After every mass-shooting, a chorus of Democratic voices always rise in a crescendo of stricter gun control measures.
Wednesday’s tragedy, that took the lives of 17 students, faculty and staff members in Parkland, Florida, was no different.
"This is the 18th school shooting in the first 43 days of 2018," Sen. Kamala Harris, D-Calif., tweeted, citing statistics compiled by a gun control advocacy group that The Washington Post called "flat wrong." The Democrat continued, "We cannot accept this as normal. We must address gun violence."
Sen. Chris Murphy, D-Conn., said on the Senate floor, "This happens nowhere else other than the United States of America." He added, "This epidemic of mass slaughter, this scourge of school shooting after school shooting, it only happens here not because of coincidence, not because of bad luck, but as a consequence of our inaction."
Despite the hyperbole coming from Capitol Hill, no lawmaker can cite a single proposal that could have prevented Wednesday’s slaughter.
The usual argument is that guns are too common, too readily available. The United States admittedly leads the world in per capita gun ownership.
In addition, the AR-15 rifle alleged shooter Nikolas Cruz used to inflict his carnage, was readily available to him. He fell through the cracks despite an apparent mental health issues.
A Change in Attitude
Yet 60 years ago, high school gun clubs were as common in rural America as cheer leading squads and nearly every household possessed at least one firearm.
Sixty years ago we didn’t have the National Instant Criminal Background Check System, or NICS, which buyers now have to pass to purchase a firearm from a licensed dealer. It wasn’t launched until 1998. Before then, if you wanted a firearm you went to the local hardware store, selected and paid for one and walked out of the store with it.
However, the easy availability of weapons 60 years ago — even 30 years ago — didn’t translate to a national gun violence epidemic.
So what changed? We did.
In a society where everyone wins, everybody goes home with a trophy and athletic coaches are cautioned against running up the score out of fear of embarrassing the other team, something destructive invades the psyche. People became ill-equipped to accept failure, handle misfortune, or for that matter to even deal with opposing viewpoints.
Did the wrong political candidate win? Shatter a block of storefront windows, set the trash cans on fire and turn over a few police cruisers.
Did a judge make the wrong ruling? Bust some heads open, loot the local bodega, and set the entire neighborhood ablaze.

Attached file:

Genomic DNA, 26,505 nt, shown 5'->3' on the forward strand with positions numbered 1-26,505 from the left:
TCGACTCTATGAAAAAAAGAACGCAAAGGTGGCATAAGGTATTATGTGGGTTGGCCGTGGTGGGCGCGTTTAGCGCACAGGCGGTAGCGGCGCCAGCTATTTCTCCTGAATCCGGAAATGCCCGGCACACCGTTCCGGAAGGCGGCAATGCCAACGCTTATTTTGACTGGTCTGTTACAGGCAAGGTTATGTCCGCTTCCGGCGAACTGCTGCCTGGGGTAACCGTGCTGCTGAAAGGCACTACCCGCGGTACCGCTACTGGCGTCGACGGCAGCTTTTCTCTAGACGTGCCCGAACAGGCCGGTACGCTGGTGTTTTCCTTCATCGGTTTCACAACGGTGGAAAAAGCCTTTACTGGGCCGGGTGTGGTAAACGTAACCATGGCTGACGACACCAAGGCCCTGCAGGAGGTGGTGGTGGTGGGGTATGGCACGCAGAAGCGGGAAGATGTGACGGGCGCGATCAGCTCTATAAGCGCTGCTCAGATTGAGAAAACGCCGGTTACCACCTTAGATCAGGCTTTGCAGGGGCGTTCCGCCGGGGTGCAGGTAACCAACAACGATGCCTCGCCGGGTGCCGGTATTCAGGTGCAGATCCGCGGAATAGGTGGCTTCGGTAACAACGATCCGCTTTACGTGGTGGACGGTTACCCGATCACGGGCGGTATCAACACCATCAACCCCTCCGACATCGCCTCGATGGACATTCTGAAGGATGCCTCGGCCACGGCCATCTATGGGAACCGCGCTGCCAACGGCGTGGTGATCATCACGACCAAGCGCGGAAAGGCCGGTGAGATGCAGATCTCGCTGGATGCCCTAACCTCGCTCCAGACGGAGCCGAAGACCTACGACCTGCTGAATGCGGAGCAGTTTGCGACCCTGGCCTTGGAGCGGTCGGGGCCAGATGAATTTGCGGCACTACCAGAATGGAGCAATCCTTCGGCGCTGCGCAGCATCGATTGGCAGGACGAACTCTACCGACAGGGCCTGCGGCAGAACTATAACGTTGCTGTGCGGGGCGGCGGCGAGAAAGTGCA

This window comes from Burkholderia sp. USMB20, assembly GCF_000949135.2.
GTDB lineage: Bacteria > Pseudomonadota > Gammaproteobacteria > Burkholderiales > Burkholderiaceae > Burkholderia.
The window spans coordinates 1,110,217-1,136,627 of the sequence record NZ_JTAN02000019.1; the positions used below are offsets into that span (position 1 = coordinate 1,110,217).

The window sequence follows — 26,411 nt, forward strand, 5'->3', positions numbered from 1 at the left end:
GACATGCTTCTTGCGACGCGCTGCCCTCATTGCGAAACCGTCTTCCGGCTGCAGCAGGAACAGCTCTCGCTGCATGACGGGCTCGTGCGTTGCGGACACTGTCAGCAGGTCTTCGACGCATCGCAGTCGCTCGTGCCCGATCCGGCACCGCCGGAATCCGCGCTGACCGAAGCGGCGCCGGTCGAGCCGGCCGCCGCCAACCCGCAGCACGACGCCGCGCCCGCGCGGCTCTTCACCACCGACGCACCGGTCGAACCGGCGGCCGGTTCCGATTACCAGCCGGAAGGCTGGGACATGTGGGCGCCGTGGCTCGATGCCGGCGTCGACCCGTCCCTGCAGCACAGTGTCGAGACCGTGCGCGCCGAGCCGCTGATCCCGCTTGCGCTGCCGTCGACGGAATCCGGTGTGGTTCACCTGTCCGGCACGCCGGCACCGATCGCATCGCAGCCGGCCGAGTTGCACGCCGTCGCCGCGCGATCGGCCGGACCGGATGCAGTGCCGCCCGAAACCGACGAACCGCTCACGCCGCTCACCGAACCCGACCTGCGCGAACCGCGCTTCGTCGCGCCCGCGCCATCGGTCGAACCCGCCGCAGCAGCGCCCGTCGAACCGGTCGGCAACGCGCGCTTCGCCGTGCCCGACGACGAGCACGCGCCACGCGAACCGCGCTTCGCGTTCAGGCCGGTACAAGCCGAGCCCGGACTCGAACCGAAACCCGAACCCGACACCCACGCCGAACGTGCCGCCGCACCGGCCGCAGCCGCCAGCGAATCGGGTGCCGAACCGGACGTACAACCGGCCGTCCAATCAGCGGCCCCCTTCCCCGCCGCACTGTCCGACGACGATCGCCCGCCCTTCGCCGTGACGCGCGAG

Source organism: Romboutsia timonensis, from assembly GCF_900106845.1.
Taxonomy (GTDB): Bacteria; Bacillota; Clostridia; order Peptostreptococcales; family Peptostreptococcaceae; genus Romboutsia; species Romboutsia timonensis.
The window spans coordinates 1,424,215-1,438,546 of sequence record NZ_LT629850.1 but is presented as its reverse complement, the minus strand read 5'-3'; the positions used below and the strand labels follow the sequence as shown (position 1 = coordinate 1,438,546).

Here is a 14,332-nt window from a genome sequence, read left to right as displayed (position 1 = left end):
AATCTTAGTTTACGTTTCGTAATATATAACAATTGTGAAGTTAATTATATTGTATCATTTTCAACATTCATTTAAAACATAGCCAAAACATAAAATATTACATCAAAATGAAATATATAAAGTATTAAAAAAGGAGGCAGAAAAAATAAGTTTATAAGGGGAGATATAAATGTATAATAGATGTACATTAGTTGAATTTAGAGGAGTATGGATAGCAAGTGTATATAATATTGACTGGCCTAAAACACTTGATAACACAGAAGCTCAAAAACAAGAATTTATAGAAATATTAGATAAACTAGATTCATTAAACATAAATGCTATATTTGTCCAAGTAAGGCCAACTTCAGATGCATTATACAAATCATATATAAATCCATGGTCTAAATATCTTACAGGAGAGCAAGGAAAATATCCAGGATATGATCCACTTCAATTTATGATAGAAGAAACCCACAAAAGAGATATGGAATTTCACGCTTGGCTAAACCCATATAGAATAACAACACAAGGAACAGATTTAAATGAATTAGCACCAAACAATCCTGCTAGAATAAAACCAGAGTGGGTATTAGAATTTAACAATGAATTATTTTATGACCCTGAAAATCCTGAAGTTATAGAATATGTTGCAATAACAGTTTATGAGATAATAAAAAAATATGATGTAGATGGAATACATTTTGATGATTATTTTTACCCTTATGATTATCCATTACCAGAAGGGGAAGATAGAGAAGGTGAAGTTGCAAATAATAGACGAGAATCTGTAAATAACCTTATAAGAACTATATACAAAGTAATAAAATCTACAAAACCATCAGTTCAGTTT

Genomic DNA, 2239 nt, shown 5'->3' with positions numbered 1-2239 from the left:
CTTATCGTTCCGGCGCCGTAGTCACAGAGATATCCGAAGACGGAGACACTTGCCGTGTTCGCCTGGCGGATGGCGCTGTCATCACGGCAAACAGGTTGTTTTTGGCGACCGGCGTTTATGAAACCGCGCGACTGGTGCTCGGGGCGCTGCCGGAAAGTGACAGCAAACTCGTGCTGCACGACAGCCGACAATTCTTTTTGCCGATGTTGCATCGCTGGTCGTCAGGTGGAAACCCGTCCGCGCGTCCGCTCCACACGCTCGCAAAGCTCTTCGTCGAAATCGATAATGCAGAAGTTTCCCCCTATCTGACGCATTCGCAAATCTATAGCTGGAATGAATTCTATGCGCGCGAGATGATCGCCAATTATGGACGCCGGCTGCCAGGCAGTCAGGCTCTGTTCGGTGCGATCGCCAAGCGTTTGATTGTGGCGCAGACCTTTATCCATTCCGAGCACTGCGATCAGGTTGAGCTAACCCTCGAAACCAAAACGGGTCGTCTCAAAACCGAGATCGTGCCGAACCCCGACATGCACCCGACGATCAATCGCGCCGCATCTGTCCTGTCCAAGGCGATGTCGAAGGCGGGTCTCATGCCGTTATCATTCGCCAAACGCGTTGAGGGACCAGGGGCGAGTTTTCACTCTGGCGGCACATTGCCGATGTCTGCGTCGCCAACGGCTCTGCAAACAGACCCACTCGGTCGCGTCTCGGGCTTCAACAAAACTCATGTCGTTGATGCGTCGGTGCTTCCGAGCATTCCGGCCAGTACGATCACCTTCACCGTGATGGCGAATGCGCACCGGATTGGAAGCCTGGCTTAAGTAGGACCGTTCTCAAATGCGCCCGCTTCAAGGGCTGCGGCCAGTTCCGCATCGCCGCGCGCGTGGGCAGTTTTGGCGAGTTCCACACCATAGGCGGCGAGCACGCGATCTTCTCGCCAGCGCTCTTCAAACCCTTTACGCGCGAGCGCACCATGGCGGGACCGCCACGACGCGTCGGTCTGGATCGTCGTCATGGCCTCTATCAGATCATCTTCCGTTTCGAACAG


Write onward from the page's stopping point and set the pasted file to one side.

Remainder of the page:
Was the wrong speaker invited on campus? Promise death and destruction if he appears, block his entrance when he does, and it he still reaches the lecture hall, shout him down.
Wednesday’s gunman was apparently one of those types. When a girlfriend left him because of his abusive behavior, instead of accepting it and learning from the experience, he reportedly took it out on her new boyfriend.
He was also expelled from school — another failure — and took it out on his classmates Wednesday.
Former Democratic presidential nominee Hillary Clinton once claimed that "It Takes a Village" to properly raise a child in modern society. This is flat-out wrong. It takes a family. Especially a set of parents who have a genuine interest in their children’s future and who are willing to practice tough love whenever it becomes necessary.
It takes a family to teach children that it’s okay to fail and that we all do it. But when it happens, we have to learn from the experience and move on.
A village, city, county, state and most of all, the U.S., is wholly incapable of performing that task.
Short Term Solution
That’s the long-term solution to school shootings, but that would likely take a generation of human reengineering. What can be done in the interim?
Taking a cue from Israel, we could allow any agreeable teacher, administrator or staff member to arm himself with a concealed weapon after taking — and continuing to take —proper training. Israeli-based journalist Greg Tapper, writing for Fox News said, "Americans intent on ensuring a school massacre like the one in Newtown, Connecticut never happens again could learn a lot from Israel, where the long menu of precautions includes armed teachers."
Another solution might be to lock all doors after school is in session so that none other than the main entrance can be opened from the outside — but all can be opened from the inside in case of emergency. Then post a guard at the main entrance.
But whatever action schools, churches and public buildings take, the time to do it is now. Congress can’t do it — only we can.
Michael Dorstewitz is a retired lawyer and has been a frequent contributor to BizPac Review and Liberty Unyielding. He’s also a former U.S. Merchant Marine officer and an enthusiastic Second Amendment supporter, who can often be found honing his skills at the range. To read more of his reports — Click Here Now.
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